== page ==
Clinical Trials
Important resources to better understand Clinical Trials and to search appropriate trials in your area.
Understanding Clinical Trials
While preclinical research answers basic questions about a drug’s safety, it is not a substitute for studies of ways the drug will interact with the human body. “Clinical research” refers to studies, or trials, that are done in people. As the developers design the clinical study, they will consider what they want to accomplish for each of the different Clinical Research Phases and begin the Investigational New Drug Process (IND), a process they must go through before clinical research begins. On this page you will find information on:
  • Designing Clinical Trials
  • Clinical Research Phase Studies
  • The Investigational New Drug Process
  • Asking for FDA Assistance
  • FDA IND Review Team
  • Approval
The government-provided resource is an excellent source for clinical studies that may be taking place in your location and in treating specific diseases. Use the search box found on the home page, the Basic Search page, and at the top of every page of the site to begin searching for clinical studies:

Enter one or more words in the search box and then click on Search.
A list of search results will be displayed. The total number of studies found is shown at the top, along with your search terms.
The first column of the search results list, Rank, indicates the order in which the studies are listed. Studies that most closely match your search terms are listed first. The Status column shows which studies are open, or recruiting new volunteers, and which studies are closed, or not recruiting new volunteers.  
A New Way to Treat Rheumatoid Arthritis
Biogen Drug Fails in Mid-Stage Trial
The vagus nerve is the longest of the cranial nerves, wandering through the body from the brain and through the main organs in the chest and abdomen. It has been known for some time that vagus nerve activity modulates inflammation in the body—when the nerve senses the presence of compounds that are associated with inflammation, it sends signals to the brain to release the body’s anti-inflammatory chemicals.

Researchers from New York, California, and Amsterdam recently announced the results of an innovative small study. They sought to determine whether electrically stimulating the vagus nerve can reduce inflammation in patients with rheumatoid arthritis (RA). It was the first use of this technology in humans.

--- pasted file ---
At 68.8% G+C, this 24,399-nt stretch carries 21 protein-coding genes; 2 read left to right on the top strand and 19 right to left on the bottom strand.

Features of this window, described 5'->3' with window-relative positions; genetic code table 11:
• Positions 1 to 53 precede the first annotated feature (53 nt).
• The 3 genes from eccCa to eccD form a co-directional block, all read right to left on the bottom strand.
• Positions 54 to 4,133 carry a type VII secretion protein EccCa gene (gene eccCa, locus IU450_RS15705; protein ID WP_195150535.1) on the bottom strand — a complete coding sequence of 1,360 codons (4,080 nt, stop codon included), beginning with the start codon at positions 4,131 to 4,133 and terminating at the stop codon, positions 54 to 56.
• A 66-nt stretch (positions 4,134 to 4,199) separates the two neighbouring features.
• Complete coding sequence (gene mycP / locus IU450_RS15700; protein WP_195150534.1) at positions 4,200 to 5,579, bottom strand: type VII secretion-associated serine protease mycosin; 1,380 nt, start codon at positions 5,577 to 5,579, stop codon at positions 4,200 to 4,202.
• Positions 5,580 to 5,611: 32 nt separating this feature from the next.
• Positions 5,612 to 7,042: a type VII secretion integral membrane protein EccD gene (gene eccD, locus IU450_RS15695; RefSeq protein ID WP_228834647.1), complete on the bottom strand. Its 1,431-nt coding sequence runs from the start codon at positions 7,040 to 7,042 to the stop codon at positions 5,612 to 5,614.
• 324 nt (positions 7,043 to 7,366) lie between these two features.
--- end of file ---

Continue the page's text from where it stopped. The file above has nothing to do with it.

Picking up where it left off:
Biogen Idec announced that a promising investigational medication for the treatment of relapsing-remitting or secondary progressive MS failed to meet its goals. The drug opicinumab was tested in a 418-patient SYNERGY trial. The drug was being tested to see if it would improve patients’ mobility, mental function, upper-limb use, among other signs of disability. However, the investigational drug failed to beat placebo on these and other measures.

Claiming that there was some evidence of an improved response based on the dose administered, Biogen said that it planned to continue to study the agent. “While we missed the primary endpoint, the SYNERGY study results suggest evidence of a clinical effect of opicinumab,” said Chief Medical Officer Alfred Sandrock.
  1. Understanding Clinical Trials
    A Guide to Understanding Clinical Trials brought to you by
  2. Clinical Trials in Oncology
    The National Cancer Institute (NCI) supports a vast array of clinical trials designed to test new ways to treat, prevent, detect, or diagnose cancer as well as new methods to improve cancer patients' quality of life. NCI-supported clinical trials take place either intramurally at the National Institutes of Health (NIH) Clinical Center in Bethesda, Maryland, or extramurally at any of the hundreds of academic or private hospitals, cancer centers, or community-based medical practices located in the United States, Puerto Rico, Canada, and Europe that receive NCI funding.
  3. How Clinical Trials Happen
    The clinical trial is central to understanding whether or not a molecule can ever become a medicine. It takes a tremendous amount of collaboration and dedication to make sure our medicines meet safety and efficacy standards.